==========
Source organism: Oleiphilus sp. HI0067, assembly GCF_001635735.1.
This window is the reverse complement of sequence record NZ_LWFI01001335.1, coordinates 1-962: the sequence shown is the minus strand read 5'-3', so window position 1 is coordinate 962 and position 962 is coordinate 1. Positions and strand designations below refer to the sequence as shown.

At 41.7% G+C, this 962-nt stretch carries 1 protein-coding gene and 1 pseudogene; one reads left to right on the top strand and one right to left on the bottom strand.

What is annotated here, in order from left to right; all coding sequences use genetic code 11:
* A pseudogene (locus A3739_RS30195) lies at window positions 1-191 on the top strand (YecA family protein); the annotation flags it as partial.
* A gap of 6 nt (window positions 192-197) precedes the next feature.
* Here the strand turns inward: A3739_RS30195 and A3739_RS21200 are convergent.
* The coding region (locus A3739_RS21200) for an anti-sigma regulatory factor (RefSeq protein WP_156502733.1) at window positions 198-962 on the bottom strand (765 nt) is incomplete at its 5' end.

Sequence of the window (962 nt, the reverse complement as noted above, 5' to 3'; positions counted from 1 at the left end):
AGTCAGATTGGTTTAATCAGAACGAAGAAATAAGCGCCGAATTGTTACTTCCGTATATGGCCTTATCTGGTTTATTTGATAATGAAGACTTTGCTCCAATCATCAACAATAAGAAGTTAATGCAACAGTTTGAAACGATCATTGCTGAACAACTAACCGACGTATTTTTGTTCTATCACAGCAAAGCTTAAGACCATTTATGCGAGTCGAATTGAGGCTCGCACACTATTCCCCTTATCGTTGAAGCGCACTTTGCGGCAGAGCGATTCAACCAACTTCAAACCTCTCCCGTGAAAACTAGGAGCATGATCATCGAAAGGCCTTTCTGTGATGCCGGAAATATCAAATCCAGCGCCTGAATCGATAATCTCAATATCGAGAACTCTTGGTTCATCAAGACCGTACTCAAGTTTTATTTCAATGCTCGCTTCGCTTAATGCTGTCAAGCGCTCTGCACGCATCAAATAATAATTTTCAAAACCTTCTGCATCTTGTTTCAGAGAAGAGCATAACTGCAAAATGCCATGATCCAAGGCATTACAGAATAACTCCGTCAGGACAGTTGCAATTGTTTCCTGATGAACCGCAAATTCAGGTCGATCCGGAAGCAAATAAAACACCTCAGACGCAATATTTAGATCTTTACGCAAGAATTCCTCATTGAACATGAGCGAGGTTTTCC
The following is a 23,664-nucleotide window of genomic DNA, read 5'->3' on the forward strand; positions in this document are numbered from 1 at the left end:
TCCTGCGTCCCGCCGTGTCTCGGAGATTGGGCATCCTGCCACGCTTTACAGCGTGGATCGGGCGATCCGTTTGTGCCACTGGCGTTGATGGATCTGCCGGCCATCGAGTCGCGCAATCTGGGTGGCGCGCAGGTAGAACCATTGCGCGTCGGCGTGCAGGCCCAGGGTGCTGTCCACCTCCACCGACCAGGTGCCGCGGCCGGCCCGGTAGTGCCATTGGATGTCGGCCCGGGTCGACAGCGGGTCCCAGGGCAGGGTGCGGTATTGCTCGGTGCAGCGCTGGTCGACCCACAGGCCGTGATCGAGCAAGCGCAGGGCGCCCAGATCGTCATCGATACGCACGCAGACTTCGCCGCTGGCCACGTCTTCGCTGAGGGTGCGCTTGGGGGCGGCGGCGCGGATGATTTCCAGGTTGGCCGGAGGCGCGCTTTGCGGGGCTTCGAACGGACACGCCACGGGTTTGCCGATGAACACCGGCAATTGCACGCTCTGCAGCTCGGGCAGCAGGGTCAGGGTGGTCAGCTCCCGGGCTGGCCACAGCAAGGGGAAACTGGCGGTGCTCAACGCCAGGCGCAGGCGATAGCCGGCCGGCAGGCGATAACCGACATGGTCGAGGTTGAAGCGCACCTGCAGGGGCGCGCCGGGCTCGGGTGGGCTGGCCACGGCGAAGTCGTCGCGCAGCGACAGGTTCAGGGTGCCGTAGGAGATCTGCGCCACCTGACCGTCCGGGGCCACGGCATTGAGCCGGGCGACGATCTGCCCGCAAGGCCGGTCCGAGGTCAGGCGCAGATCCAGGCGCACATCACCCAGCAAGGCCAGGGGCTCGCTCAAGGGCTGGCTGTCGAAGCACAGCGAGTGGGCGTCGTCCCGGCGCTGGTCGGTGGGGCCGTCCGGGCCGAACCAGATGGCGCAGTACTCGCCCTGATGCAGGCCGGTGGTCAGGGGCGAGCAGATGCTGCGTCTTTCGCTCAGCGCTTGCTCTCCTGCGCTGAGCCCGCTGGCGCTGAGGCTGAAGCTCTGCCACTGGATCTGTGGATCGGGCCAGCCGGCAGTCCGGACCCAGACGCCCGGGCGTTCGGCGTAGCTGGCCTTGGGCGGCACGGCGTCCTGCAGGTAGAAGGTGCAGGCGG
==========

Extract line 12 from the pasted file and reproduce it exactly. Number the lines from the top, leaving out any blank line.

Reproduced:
TCCTGCGTCCCGCCGTGTCTCGGAGATTGGGCATCCTGCCACGCTTTACAGCGTGGATCGGGCGATCCGTTTGTGCCACTGGCGTTGATGGATCTGCCGGCCATCGAGTCGCGCAATCTGGGTGGCGCGCAGGTAGAACCATTGCGCGTCGGCGTGCAGGCCCAGGGTGCTGTCCACCTCCACCGACCAGGTGCCGCGGCCGGCCCGGTAGTGCCATTGGATGTCGGCCCGGGTCGACAGCGGGTCCCAGGGCAGGGTGCGGTATTGCTCGGTGCAGCGCTGGTCGACCCACAGGCCGTGATCGAGCAAGCGCAGGGCGCCCAGATCGTCATCGATACGCACGCAGACTTCGCCGCTGGCCACGTCTTCGCTGAGGGTGCGCTTGGGGGCGGCGGCGCGGATGATTTCCAGGTTGGCCGGAGGCGCGCTTTGCGGGGCTTCGAACGGACACGCCACGGGTTTGCCGATGAACACCGGCAATTGCACGCTCTGCAGCTCGGGCAGCAGGGTCAGGGTGGTCAGCTCCCGGGCTGGCCACAGCAAGGGGAAACTGGCGGTGCTCAACGCCAGGCGCAGGCGATAGCCGGCCGGCAGGCGATAACCGACATGGTCGAGGTTGAAGCGCACCTGCAGGGGCGCGCCGGGCTCGGGTGGGCTGGCCACGGCGAAGTCGTCGCGCAGCGACAGGTTCAGGGTGCCGTAGGAGATCTGCGCCACCTGACCGTCCGGGGCCACGGCATTGAGCCGGGCGACGATCTGCCCGCAAGGCCGGTCCGAGGTCAGGCGCAGATCCAGGCGCACATCACCCAGCAAGGCCAGGGGCTCGCTCAAGGGCTGGCTGTCGAAGCACAGCGAGTGGGCGTCGTCCCGGCGCTGGTCGGTGGGGCCGTCCGGGCCGAACCAGATGGCGCAGTACTCGCCCTGATGCAGGCCGGTGGTCAGGGGCGAGCAGATGCTGCGTCTTTCGCTCAGCGCTTGCTCTCCTGCGCTGAGCCCGCTGGCGCTGAGGCTGAAGCTCTGCCACTGGATCTGTGGATCGGGCCAGCCGGCAGTCCGGACCCAGACGCCCGGGCGTTCGGCGTAGCTGGCCTTGGGCGGCACGGCGTCCTGCAGGTAGAAGGTGCAGGCGG